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Zunes, however, assured his audience that, “they are unlikely to have a single deployable nuclear warhead for four or five years. In other words, there’s plenty of time.”
His repeated insistence that Iran’s violations of the Nuclear Non-Proliferation Treaty are “no different” than those of other signatories failed to account for Iran’s open hostility toward the Jewish state, its sponsorship of terrorism across the world, or the threats of Iranian president Mahmoud Ahmadinejad to obliterate Israel—a threat he reiterated twice just this month.
Zunes mocked Republican presidential candidate Mitt Romney’s concerns that Iran may give small nuclear weapons to Hezbollah, its proxy in South America:
[Hezbollah] will bring them into Latin America and smuggle them over the Mexican border and set them off in an American city—there’s all kinds of crazy scenarios. . . . This is how desperate people are to justify an attack.
In fact, there is ample evidence to support this scenario. Iran and Hezbollah have long had a foothold in South America, and America’s porous southern border provides ample opportunity for Hezbollah to team with Mexican drug cartels and move northward. Ilan Berman has argued that had Iran succeeded in its October, 2011 plot to assassinate the Saudi ambassador to the U.S. with the assistance of a Mexican drug cartel, it “would potentially have killed scores of U.S. citizens in the nation’s capital in the most significant terrorist event since 9/11.”
Despite decades of Iranian-sponsored global terrorist attacks, Zunes claimed that Iran’s ties to international terrorism are overstated. He would only concede that there are some “pretty sketchy groups that would be willing to attack Americans and their interests worldwide.” “Pretty sketchy groups” is an understatement.
During the question and answer period, a member of the audience asked, “What is the rationale for resolutions against Iran in the American Congress?” to which Zunes responded:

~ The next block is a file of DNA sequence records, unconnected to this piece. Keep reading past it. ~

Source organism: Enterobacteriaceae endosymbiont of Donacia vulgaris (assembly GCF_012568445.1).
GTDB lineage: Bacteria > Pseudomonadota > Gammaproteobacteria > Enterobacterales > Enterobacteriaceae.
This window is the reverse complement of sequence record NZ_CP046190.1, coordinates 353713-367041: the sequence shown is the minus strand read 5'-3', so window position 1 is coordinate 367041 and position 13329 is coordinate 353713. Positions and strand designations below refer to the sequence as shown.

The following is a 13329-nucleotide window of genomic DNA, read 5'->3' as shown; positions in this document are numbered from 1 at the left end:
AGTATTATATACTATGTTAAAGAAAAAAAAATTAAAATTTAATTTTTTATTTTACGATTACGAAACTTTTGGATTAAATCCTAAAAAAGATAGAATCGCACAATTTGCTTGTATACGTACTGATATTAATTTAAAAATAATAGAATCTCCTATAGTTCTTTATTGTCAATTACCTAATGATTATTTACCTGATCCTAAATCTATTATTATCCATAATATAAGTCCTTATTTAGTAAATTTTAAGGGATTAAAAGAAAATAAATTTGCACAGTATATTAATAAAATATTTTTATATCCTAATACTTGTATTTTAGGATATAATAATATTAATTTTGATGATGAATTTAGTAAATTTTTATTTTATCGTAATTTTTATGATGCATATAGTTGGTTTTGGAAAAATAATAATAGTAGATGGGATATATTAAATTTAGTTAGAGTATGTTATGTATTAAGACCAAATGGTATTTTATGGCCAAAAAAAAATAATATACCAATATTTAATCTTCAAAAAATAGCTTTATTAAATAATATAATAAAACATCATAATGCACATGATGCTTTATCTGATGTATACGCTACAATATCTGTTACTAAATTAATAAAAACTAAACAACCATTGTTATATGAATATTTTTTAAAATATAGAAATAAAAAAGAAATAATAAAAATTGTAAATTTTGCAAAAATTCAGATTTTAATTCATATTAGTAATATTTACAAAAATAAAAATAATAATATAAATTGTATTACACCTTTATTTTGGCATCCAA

The concern about Iran getting the bomb is not about Israel being nuked, but that Iran will have deterrence so the United States can’t throw its weight around. They aren’t going to bomb Israel.
Zunes’s absolute certainty might be weakened were he on the receiving end of the Iranian regime’s constant threats. He then ranted about xenophobia and “privilege” in the U.S., providing a glimpse into his own personal demons in the process:
There is fear of having our privilege taken from us, that we are no longer exceptional. I come from the South. On my mother’s side were slave owners. They were afraid of the slaves. That’s why that [family] side is so dysfunctional . . . it’s fear of the unwashed masses—they will take our privilege. Fear is useful: Israel burning; images of the Holocaust; terror milked by politicians; internalized Jewish terror of anti-Semitism that is exaggerated for political reasons; the burning; the ovens. Fear is definitely a big piece.
For Zunes and his audience, however, fear was definitely not a factor. Neither, for that matter, was reality. He can rationalize mortal danger all he likes, but it won’t make it go away. There are challenges that even “social justice” can’t solve.
Berkeley resident Rima Greene co-wrote this article with Cinnamon Stillwell, the West Coast Representative for Campus Watch, a project of the Middle East Forum. She can be reached at firstname.lastname@example.org.
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